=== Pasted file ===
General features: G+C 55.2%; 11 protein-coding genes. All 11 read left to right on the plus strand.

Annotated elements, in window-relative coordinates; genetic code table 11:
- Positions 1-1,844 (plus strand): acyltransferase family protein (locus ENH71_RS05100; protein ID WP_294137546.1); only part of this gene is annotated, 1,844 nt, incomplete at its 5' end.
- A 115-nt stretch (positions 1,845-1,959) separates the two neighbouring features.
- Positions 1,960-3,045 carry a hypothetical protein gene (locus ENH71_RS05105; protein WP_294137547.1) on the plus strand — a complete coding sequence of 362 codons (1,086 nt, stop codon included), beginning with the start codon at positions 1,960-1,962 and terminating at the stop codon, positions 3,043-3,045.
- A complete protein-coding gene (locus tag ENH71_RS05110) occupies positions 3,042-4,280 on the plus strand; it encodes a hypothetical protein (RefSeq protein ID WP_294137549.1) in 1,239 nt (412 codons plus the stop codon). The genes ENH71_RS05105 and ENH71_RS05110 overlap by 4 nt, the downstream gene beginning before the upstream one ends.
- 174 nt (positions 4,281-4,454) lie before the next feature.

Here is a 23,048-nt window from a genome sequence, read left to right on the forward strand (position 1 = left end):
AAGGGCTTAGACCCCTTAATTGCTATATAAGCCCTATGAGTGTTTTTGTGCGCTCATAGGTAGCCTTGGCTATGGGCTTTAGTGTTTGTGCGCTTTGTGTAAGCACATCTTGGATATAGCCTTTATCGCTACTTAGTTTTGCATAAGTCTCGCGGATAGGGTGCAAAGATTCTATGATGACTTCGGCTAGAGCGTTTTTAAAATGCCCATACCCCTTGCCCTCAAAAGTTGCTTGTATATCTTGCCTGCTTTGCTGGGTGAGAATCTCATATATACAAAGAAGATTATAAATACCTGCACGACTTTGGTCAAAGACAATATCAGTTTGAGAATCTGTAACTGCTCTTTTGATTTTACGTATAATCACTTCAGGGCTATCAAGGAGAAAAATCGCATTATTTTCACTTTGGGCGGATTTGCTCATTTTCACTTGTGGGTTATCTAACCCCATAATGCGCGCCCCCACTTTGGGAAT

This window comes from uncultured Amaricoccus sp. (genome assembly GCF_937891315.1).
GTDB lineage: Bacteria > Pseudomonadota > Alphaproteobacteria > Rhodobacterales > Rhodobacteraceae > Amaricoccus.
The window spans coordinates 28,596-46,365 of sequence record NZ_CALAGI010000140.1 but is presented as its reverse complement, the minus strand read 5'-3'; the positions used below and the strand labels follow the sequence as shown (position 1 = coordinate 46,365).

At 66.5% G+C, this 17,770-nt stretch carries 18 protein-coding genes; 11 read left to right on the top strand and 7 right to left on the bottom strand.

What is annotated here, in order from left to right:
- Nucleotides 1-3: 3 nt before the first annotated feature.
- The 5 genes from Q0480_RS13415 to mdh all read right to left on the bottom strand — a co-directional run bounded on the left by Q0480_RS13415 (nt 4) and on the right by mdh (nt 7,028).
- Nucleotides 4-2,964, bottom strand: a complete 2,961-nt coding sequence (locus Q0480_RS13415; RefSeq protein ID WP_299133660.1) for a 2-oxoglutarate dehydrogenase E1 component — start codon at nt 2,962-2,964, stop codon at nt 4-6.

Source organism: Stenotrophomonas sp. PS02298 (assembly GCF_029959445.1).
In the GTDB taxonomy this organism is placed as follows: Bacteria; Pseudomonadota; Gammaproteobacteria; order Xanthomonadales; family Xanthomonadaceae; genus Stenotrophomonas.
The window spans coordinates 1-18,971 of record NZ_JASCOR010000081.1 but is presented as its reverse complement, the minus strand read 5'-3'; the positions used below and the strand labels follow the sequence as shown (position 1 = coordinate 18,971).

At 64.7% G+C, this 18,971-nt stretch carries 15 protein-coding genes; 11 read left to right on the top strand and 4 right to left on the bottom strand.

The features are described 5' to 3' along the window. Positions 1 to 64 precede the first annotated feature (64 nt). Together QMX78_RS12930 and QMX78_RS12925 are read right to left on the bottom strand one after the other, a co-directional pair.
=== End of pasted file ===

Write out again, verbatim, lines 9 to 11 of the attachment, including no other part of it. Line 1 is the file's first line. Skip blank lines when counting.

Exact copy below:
AAGGGCTTAGACCCCTTAATTGCTATATAAGCCCTATGAGTGTTTTTGTGCGCTCATAGGTAGCCTTGGCTATGGGCTTTAGTGTTTGTGCGCTTTGTGTAAGCACATCTTGGATATAGCCTTTATCGCTACTTAGTTTTGCATAAGTCTCGCGGATAGGGTGCAAAGATTCTATGATGACTTCGGCTAGAGCGTTTTTAAAATGCCCATACCCCTTGCCCTCAAAAGTTGCTTGTATATCTTGCCTGCTTTGCTGGGTGAGAATCTCATATATACAAAGAAGATTATAAATACCTGCACGACTTTGGTCAAAGACAATATCAGTTTGAGAATCTGTAACTGCTCTTTTGATTTTACGTATAATCACTTCAGGGCTATCAAGGAGAAAAATCGCATTATTTTCACTTTGGGCGGATTTGCTCATTTTCACTTGTGGGTTATCTAACCCCATAATGCGCGCCCCCACTTTGGGAAT

This window comes from uncultured Amaricoccus sp. (genome assembly GCF_937891315.1).
GTDB lineage: Bacteria > Pseudomonadota > Alphaproteobacteria > Rhodobacterales > Rhodobacteraceae > Amaricoccus.